Equation (4) O Cakulation of X-Component of Slope ..................................................... 3 8
    Equation (5) .Ca kulatîon of Y-Component of Slope .......................................................... 38
    Equation (6) .Ca lculation of Arimuth ............................................................................. 38
    Equation (7) .Ca hlation of Curvature .......................................................................... 38
    Equation (8) .Pe arson's Correlation Coefficient ............................................................... 40
    Equation (9) O Kniskal-Wallis H-Statistic ......................................................................... 44
    Equation (1 0) O General Simple Linear Regression Equation ............................................. 4 6
    Equation (1 1) .Ge neral Multiple Linear Regression Equation .............................................. 47
    Equation (12) .Ex perimental Semivariogram ............................................................ 4 9
    Equation (13 ) .Or dinary Kriging Estimator ......................................................................5 1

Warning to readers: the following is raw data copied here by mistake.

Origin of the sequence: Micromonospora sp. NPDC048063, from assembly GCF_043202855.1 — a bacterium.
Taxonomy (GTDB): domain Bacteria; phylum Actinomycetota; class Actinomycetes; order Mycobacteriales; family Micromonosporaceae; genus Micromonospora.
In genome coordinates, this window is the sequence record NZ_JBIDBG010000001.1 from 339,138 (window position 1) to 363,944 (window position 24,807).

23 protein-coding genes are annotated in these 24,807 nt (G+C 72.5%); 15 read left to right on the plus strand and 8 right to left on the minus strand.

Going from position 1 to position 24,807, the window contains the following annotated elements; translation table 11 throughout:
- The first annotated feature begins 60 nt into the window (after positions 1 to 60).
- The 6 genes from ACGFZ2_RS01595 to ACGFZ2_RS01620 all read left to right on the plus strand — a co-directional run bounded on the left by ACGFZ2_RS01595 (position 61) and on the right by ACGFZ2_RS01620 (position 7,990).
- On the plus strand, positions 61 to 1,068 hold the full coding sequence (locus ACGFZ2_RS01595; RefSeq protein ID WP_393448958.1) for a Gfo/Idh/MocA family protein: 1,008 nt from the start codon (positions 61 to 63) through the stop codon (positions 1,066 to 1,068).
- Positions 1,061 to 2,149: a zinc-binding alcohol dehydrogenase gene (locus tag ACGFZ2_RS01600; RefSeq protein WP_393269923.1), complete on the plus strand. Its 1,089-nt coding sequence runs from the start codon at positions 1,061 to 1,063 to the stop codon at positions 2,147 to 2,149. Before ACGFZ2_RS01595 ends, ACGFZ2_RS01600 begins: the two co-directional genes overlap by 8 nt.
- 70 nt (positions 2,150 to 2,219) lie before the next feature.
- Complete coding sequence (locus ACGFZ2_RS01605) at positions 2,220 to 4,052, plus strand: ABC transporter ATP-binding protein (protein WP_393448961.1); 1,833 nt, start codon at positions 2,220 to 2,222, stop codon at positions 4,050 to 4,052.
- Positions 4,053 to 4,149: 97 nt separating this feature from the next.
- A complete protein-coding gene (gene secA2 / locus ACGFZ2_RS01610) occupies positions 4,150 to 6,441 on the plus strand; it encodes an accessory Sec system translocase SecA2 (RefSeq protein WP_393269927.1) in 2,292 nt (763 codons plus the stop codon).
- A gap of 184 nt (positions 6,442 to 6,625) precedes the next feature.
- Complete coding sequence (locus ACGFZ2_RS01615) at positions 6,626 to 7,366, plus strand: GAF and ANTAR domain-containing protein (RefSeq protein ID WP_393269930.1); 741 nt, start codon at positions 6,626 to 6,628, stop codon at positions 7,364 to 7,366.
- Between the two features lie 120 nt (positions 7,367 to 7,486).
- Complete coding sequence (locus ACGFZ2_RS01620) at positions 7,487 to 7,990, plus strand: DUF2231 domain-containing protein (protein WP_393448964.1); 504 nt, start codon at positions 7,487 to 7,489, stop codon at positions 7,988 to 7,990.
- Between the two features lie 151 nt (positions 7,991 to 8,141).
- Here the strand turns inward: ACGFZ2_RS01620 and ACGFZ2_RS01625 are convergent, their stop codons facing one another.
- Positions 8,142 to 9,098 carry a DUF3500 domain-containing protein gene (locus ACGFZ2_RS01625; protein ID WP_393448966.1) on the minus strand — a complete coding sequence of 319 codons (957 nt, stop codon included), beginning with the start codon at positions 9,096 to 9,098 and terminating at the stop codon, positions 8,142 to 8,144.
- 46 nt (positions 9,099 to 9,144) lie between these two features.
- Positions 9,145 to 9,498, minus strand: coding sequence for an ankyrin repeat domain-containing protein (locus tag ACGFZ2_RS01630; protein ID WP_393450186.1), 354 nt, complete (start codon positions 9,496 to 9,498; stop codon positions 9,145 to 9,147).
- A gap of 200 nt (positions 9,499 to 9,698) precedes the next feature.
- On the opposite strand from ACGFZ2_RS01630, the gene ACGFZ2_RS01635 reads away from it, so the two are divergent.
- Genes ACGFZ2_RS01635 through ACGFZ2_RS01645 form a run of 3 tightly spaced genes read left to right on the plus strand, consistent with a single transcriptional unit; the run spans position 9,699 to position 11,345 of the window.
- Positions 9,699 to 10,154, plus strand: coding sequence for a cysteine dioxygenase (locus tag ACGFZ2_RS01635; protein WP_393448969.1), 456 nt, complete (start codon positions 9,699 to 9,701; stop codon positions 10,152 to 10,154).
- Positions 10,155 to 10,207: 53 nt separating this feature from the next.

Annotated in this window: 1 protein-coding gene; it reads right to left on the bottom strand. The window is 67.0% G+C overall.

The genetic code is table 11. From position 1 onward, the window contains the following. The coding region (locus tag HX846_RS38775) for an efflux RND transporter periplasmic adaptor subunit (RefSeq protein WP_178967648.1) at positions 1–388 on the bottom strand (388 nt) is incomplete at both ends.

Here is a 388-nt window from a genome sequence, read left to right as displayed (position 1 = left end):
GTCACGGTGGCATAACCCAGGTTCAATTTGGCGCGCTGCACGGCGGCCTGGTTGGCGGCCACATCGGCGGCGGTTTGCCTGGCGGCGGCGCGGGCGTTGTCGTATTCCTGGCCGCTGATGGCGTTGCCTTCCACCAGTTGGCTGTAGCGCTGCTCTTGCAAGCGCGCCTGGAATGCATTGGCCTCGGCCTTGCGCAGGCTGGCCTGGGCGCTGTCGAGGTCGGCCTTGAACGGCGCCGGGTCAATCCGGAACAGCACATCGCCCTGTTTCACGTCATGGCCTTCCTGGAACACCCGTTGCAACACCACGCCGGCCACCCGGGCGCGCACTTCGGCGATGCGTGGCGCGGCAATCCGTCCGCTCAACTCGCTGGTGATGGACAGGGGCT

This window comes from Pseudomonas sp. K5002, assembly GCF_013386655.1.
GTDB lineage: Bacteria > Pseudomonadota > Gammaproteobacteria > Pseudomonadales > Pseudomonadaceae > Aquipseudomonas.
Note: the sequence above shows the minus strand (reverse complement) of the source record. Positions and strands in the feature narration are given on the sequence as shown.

Equation (14) oe Kappa Index of Agreement Statistic ........................................................ 55
    Equation (15) O Regression Equation for Lodgepole Pine ...............................................7 1
    Equation (16 ) .Re gression Equation for Rusty Menziesia .................................................7. 1
    Equation (17 ) .Re grassion Equation for Grousebeny .......................................................7. 1
    xii
  • Список литературы:
  • 1 27
    CHAPTER 7 - CONCLUSION
    The purpose of this thesis has been to generate a descriptive modal of the vegetative
    response over the past three decades to a fire that bumed 2,430ha of mature spruce and fir forest
    in Vermilion Pass in July, 1988. The Vermilion bum is unique due to its size, one of the largest fires
    in the subalpine ecoregion of the southem Canadian Rocky Mountains in the past half century. It is
    also unique for its location in two of Canada's National Paris, affording it the opportunity to
    regenerate naturally, and with minimal human intewention.
    The modeled distribution and composition of plant communities was produced by